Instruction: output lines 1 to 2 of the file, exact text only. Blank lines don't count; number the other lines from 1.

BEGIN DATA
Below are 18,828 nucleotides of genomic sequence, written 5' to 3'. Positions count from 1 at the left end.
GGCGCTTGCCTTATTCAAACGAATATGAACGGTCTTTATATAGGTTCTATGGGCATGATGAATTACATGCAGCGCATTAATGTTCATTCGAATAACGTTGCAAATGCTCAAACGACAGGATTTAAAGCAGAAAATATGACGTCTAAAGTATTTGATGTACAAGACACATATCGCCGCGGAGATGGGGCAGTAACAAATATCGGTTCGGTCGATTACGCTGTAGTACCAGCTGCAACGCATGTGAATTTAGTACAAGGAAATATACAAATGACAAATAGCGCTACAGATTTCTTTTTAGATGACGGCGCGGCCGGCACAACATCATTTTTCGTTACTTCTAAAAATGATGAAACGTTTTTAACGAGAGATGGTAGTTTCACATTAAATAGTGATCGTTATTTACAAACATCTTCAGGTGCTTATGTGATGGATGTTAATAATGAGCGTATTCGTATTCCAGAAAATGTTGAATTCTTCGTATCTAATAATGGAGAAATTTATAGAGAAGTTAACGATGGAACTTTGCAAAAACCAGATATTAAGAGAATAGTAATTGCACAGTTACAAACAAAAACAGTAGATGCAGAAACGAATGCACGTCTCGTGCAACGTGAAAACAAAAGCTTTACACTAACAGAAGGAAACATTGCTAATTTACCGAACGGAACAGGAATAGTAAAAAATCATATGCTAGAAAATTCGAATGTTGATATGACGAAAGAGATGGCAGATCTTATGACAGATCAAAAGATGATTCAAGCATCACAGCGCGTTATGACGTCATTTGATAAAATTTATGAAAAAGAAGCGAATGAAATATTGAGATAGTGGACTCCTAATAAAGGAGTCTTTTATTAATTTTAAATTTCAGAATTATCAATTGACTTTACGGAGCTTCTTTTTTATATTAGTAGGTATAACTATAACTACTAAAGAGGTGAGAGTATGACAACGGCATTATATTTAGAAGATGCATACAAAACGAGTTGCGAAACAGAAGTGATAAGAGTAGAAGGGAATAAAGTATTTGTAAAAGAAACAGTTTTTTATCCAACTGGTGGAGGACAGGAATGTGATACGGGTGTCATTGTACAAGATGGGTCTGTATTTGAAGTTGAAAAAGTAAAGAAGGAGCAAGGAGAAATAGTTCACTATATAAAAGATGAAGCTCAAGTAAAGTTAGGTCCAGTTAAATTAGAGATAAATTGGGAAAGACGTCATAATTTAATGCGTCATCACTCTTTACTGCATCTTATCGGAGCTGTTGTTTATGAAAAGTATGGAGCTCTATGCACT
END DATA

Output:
Below are 18,828 nucleotides of genomic sequence, written 5' to 3'. Positions count from 1 at the left end.
GGCGCTTGCCTTATTCAAACGAATATGAACGGTCTTTATATAGGTTCTATGGGCATGATGAATTACATGCAGCGCATTAATGTTCATTCGAATAACGTTGCAAATGCTCAAACGACAGGATTTAAAGCAGAAAATATGACGTCTAAAGTATTTGATGTACAAGACACATATCGCCGCGGAGATGGGGCAGTAACAAATATCGGTTCGGTCGATTACGCTGTAGTACCAGCTGCAACGCATGTGAATTTAGTACAAGGAAATATACAAATGACAAATAGCGCTACAGATTTCTTTTTAGATGACGGCGCGGCCGGCACAACATCATTTTTCGTTACTTCTAAAAATGATGAAACGTTTTTAACGAGAGATGGTAGTTTCACATTAAATAGTGATCGTTATTTACAAACATCTTCAGGTGCTTATGTGATGGATGTTAATAATGAGCGTATTCGTATTCCAGAAAATGTTGAATTCTTCGTATCTAATAATGGAGAAATTTATAGAGAAGTTAACGATGGAACTTTGCAAAAACCAGATATTAAGAGAATAGTAATTGCACAGTTACAAACAAAAACAGTAGATGCAGAAACGAATGCACGTCTCGTGCAACGTGAAAACAAAAGCTTTACACTAACAGAAGGAAACATTGCTAATTTACCGAACGGAACAGGAATAGTAAAAAATCATATGCTAGAAAATTCGAATGTTGATATGACGAAAGAGATGGCAGATCTTATGACAGATCAAAAGATGATTCAAGCATCACAGCGCGTTATGACGTCATTTGATAAAATTTATGAAAAAGAAGCGAATGAAATATTGAGATAGTGGACTCCTAATAAAGGAGTCTTTTATTAATTTTAAATTTCAGAATTATCAATTGACTTTACGGAGCTTCTTTTTTATATTAGTAGGTATAACTATAACTACTAAAGAGGTGAGAGTATGACAACGGCATTATATTTAGAAGATGCATACAAAACGAGTTGCGAAACAGAAGTGATAAGAGTAGAAGGGAATAAAGTATTTGTAAAAGAAACAGTTTTTTATCCAACTGGTGGAGGACAGGAATGTGATACGGGTGTCATTGTACAAGATGGGTCTGTATTTGAAGTTGAAAAAGTAAAGAAGGAGCAAGGAGAAATAGTTCACTATATAAAAGATGAAGCTCAAGTAAAGTTAGGTCCAGTTAAATTAGAGATAAATTGGGAAAGACGTCATAATTTAATGCGTCATCACTCTTTACTGCATCTTATCGGAGCTGTTGTTTATGAAAAGTATGGAGCTCTATGCACT